After 10 years, 3% of patients in the bariatric surgery group and 5% of the non-surgery group developed an obesity-related cancer, researchers found. About 0.8% of surgery patients and 1.4% of non-surgery people died from cancer.
Analysis showed that weight loss has a dose-dependent relationship to cancer risk — the more weight you lose, the lower your cancer risk, Aminian said.
Another study presented on Tuesday at the ASMBS meeting also found that bariatric surgery reduced the risk of colon cancer by 37%.
This study combined data from 13 previous studies on weight-loss surgery that followed more than 3.2 million patients for as long as 10 years, said researcher Dr. Michal Janik, a general and bariatric surgeon at the Military Institution of Aviation Medicine in Warsaw, Poland.
Previous studies had suggested that bariatric surgery might increase the risk of colon cancer, but this large-scale analysis found the opposite was true, Janik said.
“We found something that was contrary to those earlier studies, because we performed a very detailed analysis of all studies,” Janik said.
Bariatric surgery is currently the only way to achieve the sort of weight loss needed to prevent cancer, Aminian and his colleagues argue.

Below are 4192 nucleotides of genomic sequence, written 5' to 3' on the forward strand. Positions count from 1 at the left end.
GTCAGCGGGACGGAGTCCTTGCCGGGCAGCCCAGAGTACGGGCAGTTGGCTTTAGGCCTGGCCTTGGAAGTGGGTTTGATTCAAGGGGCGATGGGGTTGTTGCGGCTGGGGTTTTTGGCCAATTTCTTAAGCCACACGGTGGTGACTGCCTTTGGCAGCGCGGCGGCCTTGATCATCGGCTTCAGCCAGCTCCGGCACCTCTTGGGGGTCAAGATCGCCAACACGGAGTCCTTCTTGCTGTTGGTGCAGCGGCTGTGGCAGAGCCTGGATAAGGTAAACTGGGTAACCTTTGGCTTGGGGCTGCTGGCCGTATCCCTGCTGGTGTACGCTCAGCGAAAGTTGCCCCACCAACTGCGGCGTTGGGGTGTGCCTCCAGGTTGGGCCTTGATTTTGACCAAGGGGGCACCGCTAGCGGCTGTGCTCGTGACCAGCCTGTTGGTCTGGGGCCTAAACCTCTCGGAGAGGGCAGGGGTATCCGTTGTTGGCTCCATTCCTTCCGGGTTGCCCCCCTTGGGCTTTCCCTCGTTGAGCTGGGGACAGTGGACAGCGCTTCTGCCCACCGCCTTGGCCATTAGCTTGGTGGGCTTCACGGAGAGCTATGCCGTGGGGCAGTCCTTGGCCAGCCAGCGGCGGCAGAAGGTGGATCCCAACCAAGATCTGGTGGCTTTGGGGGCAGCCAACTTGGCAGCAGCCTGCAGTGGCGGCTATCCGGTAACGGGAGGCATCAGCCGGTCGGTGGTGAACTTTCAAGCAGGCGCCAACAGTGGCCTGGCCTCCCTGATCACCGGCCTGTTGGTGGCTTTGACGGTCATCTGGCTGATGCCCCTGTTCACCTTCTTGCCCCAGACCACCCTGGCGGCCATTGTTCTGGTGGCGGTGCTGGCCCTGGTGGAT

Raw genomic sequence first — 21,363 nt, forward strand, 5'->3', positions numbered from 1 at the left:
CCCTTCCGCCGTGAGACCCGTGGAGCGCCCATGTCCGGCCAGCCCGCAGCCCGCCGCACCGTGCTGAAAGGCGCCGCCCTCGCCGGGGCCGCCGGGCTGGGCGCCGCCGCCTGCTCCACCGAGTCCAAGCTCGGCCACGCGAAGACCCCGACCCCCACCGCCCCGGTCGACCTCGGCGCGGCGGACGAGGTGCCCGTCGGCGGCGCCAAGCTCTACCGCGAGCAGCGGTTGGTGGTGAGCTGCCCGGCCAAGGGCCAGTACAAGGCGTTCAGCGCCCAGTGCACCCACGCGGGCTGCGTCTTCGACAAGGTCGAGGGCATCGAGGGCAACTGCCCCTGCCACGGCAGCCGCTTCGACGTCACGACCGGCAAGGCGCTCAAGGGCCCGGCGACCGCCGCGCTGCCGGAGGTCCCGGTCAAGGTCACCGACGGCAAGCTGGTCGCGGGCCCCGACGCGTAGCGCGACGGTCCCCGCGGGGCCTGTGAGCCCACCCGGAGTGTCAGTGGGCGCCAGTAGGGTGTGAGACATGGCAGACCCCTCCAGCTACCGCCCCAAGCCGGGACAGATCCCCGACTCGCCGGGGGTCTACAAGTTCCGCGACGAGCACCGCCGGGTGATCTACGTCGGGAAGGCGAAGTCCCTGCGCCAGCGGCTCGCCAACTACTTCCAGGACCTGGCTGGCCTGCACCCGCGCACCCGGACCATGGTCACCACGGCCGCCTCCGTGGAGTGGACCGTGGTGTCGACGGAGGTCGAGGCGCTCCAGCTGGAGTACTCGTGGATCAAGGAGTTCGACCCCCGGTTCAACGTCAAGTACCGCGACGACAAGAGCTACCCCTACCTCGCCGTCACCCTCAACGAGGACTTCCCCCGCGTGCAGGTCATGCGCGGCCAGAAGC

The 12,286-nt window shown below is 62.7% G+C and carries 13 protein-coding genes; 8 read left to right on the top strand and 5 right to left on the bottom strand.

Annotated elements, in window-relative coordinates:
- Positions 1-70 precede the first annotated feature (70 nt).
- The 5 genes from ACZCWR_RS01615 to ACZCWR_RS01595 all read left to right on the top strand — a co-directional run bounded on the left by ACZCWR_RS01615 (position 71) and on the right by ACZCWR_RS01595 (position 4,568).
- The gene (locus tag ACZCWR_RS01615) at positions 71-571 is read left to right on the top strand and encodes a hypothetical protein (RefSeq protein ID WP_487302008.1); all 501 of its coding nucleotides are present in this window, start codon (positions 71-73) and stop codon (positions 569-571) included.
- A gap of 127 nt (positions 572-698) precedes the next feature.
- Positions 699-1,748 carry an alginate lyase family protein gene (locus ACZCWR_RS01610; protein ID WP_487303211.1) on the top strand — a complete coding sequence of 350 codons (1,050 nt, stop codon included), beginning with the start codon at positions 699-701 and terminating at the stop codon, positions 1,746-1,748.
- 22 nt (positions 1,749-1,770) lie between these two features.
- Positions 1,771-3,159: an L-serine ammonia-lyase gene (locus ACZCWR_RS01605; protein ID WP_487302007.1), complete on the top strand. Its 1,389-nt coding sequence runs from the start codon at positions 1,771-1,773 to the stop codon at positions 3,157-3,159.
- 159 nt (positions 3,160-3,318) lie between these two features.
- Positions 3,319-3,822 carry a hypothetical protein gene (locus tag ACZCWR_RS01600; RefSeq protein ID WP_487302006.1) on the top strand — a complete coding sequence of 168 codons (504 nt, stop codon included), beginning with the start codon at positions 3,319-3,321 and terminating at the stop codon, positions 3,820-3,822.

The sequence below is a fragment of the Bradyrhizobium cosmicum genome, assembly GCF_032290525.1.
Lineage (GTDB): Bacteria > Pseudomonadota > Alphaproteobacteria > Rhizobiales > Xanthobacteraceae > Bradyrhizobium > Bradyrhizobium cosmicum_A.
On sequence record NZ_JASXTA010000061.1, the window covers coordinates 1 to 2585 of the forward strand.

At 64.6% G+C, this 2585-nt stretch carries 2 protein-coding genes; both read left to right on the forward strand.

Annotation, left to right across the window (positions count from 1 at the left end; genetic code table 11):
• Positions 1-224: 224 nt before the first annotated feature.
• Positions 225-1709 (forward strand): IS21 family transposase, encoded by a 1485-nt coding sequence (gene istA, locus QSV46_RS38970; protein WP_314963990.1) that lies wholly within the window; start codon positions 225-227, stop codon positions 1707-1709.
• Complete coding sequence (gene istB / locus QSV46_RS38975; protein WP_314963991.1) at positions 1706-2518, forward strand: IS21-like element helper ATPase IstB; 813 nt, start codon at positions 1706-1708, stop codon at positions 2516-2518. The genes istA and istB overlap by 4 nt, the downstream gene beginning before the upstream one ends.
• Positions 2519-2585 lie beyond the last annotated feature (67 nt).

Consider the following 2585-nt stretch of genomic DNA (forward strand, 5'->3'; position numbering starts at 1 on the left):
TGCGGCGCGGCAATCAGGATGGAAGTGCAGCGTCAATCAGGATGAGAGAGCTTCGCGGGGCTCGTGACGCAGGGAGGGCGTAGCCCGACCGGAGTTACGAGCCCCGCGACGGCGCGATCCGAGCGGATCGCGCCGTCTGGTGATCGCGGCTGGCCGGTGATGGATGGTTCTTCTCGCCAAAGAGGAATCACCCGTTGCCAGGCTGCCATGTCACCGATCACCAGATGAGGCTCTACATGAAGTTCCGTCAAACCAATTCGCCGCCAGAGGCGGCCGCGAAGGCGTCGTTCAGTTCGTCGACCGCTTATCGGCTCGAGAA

Clinical trials have shown that intensive diet and exercise can lead to an average weight loss of nearly 9% within a year, they said in background notes.
The researchers agreed that the weight needs to stay off for the cancer protection to keep steady, and argued that at this point weight-loss surgery provides the most durable benefits.
However, Aminian noted that new drugs under development might soon help people drop enough pounds to provide similar protection against cancer.
“There are new medications in the pipeline that can help patients get to that 20% to 25% weight loss,” Aminian said. “And if those medications become available to patients and accessible to the public, then we should see the same results.”
Fat cells promote many risk factors for different types of cancer, Miller said, including systemic inflammation and elevated levels of the hormones insulin and estrogen.
“We believe that bariatric surgery through weight loss is indirectly affecting all these different mechanisms, thus decreasing the incidence of cancer and reducing the risk of cancer, Miller said.
Findings presented at medical meetings are considered preliminary until published in a peer-reviewed journal.
SOURCES: Ali Aminian, MD, director, Cleveland Clinic Bariatric and Metabolic Institute, Cleveland, Ohio; Shanu Kothari, MD, president, American Society for Metabolic and Bariatric Surgery; Jared Miller, MD, general and bariatric surgeon, Gundersen Lutheran Health System, La Crosse, Wis.; Michal Janik, MD, general and bariatric surgeon, Military Institution of Aviation Medicine, Warsaw, Poland; Journal of the American Medical Association, June 3, 2022